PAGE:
September in Goa has always been special.
Let me rephrase that. Every month in Goa is special and September is no exception!
The annual cleansing from relentless lashings in July and August are a thing of the past. Sporadic showers of a now exhausted monsoon leave in their wake crystal clear skies and a sparkling countryside.
Yes, that’s right…
…I do mean literally…
a countryside that actually sparkles!!
A soaring humidity and dipping early morning temperatures create the perfect setting for a sequinned carpet of dew…
…that is incentive enough for any photographer worth his salt to jump out of bed at the crack of dawn and, ablutions be damned, rush out into the garden with his camera!
Butterflies that began to make their presence felt since the month of June had now significantly increased in numbers.
The spectacular Southern birdwing butterfly (below) is a species that only condescends to fly through my property, rarely stopping for a feed. What’s more, it does so at such speeds and with such an erratic flight pattern that it is next to impossible to photograph.
On this rare occasion it actually paused for a feed on the ixora beds barely 15 feet away from me.
Unfortunately all I had in my hands was the camera set up with an effective focal length of 1000mm. To the uninitiated, that is akin to hunting a mouse with an elephant gun!
I guess I should be thankful that I was able to get this half-decent image.
If ever there is a month that exemplified Browning’s, God’s in His Heaven and all’s right with the world, this was it.
There was something going on that was not quite ‘right’.
I had put down a number of butterfly-attracting plants last year. Thanks to the tender loving care of my gardener they were flourishing. Unfortunately – and this was the puzzling part – they were not attracting any butterflies!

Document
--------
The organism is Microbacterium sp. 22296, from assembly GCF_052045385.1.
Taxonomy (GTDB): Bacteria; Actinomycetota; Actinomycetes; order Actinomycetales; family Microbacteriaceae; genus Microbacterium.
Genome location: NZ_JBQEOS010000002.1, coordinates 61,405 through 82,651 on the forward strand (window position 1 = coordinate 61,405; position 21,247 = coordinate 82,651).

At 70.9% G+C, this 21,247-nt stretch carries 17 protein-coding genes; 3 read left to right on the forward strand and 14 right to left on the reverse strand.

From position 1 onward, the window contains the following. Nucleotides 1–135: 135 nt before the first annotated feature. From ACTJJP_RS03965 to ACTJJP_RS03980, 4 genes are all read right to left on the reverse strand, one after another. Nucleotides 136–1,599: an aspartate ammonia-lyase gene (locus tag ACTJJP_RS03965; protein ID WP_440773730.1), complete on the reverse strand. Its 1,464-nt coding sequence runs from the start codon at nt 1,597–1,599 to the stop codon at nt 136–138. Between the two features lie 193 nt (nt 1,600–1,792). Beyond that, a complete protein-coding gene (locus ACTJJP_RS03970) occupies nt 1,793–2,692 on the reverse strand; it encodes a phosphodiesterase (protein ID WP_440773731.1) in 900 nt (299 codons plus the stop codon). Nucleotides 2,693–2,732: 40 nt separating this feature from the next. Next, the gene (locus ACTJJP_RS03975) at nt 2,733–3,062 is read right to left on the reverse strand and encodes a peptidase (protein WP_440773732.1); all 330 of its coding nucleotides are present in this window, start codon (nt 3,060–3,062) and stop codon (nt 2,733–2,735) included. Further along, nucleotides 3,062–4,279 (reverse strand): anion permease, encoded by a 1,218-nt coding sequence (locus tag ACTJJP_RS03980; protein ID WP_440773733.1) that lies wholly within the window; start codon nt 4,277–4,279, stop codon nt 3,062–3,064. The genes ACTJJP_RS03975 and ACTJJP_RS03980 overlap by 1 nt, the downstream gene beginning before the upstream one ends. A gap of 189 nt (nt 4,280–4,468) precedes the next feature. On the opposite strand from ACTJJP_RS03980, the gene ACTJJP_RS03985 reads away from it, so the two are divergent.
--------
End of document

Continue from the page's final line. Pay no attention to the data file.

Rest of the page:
The image below was taken a couple of months ago.
It is of the plant Stachytarpheta jamaicensis also know as blue snakeweed and is supposed to be a magnet for butterflies. Which it was till a couple of months ago.
Mysteriously, as of the past month, despite the numerous floral sprays that the bush has put out, not a single butterfly was attracted to it.
Light began to dawn on the matter when I questioning the gardener. He complained that bugs were attacking the leaves of the plants and hence he (quite proudly) bought a lethal insecticide and generously doused the garden! I do believe the bugs he was referring to were caterpillars.
Here I was trying to attract the butterflies and encourage them to propagate. While all my gardener was focused on was protecting the plants and getting rid of the ‘pests’!
If ever there was a classic example of working at cross purposes this was it!
Hopefully, ensuing discussions will help reset revised objectives. (Assuming, of course, that there was a clear understanding as to who was boss!)
There was the regular assortment of insects and birds as well, but by now I am well past the stage of rushing to grab an image of anything that moved. Preferring instead in most instances to simply sit back and enjoy their presence.
Although I must admit that the tiny but beautiful Indian fluorescent grasshopper above did result in a flurry of photographic activity.
As did the sighting of a pair of grey-headed bulbuls, that are considered to be near-endangered…
…and the vernal hanging parrot below as these birds too are infrequent visitors.
For the more technically-minded, the image above was taken with a full frame camera with a 500mm lens + a 2x teleconverter that took the effective focal length to a whopping 1000mm.
It was further cropped in post-processing by 150%. The original uncropped image is below.
To complete the picture and put things totally into perspective I took an image of the tree with my iPhone. The arrow points to the branch on which the bird was perched.
So when anyone tells you that one can never have enough ‘reach’ when photographing birds you had better believe it!
The not-so-technically minded among you – (Aunt Carmen, ahem!) – may appreciate the above image more for its scenic appeal. And, just for you, I do have something that, in my opinion at least, is rather special!
The image below was taken from my west-facing front porch.
At this time of the year, clear skies scrubbed clean of smog and ever-changing post-monsoon cloud formations make for simply stunning sunsets.
That’s it for now.
Looking forward to what October has to offer, and,
Till next September…